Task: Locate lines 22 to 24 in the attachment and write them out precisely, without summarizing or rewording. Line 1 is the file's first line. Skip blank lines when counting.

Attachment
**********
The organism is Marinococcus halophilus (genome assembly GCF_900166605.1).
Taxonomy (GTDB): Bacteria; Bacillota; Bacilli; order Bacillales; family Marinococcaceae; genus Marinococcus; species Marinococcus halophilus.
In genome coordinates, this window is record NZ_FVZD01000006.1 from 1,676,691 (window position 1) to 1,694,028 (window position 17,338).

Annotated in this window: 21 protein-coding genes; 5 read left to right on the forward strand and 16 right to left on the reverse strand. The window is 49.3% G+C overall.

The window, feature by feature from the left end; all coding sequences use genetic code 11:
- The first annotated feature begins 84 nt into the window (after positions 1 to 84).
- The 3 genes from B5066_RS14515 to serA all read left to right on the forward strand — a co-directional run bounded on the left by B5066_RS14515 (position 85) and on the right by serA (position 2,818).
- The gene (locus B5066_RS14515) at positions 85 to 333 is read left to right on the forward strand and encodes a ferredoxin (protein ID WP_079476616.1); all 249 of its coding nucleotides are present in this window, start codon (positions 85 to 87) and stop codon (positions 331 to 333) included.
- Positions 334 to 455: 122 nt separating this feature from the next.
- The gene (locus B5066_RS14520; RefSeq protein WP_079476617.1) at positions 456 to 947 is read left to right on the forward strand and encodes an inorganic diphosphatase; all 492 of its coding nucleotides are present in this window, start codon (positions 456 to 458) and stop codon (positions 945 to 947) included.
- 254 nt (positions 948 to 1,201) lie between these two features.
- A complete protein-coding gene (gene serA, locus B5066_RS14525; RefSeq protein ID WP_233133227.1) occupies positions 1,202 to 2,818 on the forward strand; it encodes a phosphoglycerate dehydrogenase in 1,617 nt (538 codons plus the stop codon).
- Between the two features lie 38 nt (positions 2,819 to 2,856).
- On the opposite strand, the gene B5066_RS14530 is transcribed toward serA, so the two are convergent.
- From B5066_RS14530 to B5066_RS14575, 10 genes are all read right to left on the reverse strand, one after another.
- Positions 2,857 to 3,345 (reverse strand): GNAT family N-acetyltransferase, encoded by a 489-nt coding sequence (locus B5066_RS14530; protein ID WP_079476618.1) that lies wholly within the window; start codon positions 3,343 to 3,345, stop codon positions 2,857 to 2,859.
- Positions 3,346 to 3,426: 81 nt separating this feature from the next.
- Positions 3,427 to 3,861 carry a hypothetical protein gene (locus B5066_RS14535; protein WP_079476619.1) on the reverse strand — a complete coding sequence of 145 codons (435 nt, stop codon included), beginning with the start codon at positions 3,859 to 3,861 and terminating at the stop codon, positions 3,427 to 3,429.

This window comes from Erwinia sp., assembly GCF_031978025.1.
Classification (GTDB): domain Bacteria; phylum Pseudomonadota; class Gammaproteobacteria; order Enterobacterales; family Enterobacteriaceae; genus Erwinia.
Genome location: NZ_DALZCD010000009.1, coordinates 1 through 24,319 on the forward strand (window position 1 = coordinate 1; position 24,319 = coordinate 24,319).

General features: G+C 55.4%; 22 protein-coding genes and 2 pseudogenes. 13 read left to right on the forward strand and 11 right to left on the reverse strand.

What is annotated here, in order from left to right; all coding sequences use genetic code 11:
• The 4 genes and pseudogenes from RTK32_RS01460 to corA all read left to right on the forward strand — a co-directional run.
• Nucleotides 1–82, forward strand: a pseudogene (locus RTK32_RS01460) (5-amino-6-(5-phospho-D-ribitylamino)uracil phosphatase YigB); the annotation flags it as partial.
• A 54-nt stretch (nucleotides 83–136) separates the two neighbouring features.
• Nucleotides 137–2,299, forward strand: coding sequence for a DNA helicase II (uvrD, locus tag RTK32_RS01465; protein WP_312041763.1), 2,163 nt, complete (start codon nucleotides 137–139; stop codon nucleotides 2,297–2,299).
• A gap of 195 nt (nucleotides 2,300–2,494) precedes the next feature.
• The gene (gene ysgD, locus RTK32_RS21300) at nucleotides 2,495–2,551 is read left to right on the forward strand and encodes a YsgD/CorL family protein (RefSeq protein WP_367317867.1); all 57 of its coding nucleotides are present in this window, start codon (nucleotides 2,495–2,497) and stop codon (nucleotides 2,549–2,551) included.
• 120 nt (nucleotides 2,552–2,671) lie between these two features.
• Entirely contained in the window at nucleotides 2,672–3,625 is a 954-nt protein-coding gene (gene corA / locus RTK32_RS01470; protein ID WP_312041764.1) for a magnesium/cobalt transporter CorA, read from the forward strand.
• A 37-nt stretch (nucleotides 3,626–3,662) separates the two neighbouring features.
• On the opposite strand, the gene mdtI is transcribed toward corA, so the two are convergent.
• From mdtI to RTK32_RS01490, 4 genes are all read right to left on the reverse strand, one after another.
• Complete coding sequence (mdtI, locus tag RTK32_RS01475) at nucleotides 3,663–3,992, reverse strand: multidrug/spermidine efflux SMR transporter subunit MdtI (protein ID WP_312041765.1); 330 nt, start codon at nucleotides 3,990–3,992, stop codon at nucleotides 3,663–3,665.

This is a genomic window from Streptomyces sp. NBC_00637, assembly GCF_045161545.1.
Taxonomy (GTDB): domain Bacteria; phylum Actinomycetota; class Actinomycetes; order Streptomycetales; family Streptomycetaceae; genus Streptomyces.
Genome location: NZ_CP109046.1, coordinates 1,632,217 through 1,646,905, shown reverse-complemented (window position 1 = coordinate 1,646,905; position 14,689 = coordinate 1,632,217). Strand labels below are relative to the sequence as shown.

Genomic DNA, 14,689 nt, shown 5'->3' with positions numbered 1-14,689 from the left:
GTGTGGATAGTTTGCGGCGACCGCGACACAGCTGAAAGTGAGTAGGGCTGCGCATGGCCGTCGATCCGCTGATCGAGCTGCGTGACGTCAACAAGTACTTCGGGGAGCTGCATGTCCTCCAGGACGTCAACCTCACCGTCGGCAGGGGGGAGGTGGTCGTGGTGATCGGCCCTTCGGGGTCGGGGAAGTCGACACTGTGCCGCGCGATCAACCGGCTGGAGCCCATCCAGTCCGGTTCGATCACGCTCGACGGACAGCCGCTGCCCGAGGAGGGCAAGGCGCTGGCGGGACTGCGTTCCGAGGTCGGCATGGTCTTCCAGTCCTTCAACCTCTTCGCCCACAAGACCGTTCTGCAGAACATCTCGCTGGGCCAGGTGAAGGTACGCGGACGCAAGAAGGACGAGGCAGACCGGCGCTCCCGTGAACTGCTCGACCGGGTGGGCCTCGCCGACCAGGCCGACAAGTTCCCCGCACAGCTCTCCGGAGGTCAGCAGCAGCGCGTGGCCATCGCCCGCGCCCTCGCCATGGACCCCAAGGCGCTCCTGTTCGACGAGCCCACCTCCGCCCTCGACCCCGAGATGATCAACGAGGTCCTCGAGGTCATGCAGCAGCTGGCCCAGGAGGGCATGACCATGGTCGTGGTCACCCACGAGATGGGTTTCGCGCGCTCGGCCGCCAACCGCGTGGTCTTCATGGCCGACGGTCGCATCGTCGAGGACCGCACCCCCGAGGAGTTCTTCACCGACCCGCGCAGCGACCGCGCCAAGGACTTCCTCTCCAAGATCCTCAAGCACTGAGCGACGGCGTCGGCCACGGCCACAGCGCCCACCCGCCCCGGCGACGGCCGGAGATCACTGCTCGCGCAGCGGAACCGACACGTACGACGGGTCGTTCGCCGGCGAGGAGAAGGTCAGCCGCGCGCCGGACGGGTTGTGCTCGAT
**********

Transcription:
General features: G+C 55.4%; 22 protein-coding genes and 2 pseudogenes. 13 read left to right on the forward strand and 11 right to left on the reverse strand.

What is annotated here, in order from left to right; all coding sequences use genetic code 11:
• The 4 genes and pseudogenes from RTK32_RS01460 to corA all read left to right on the forward strand — a co-directional run.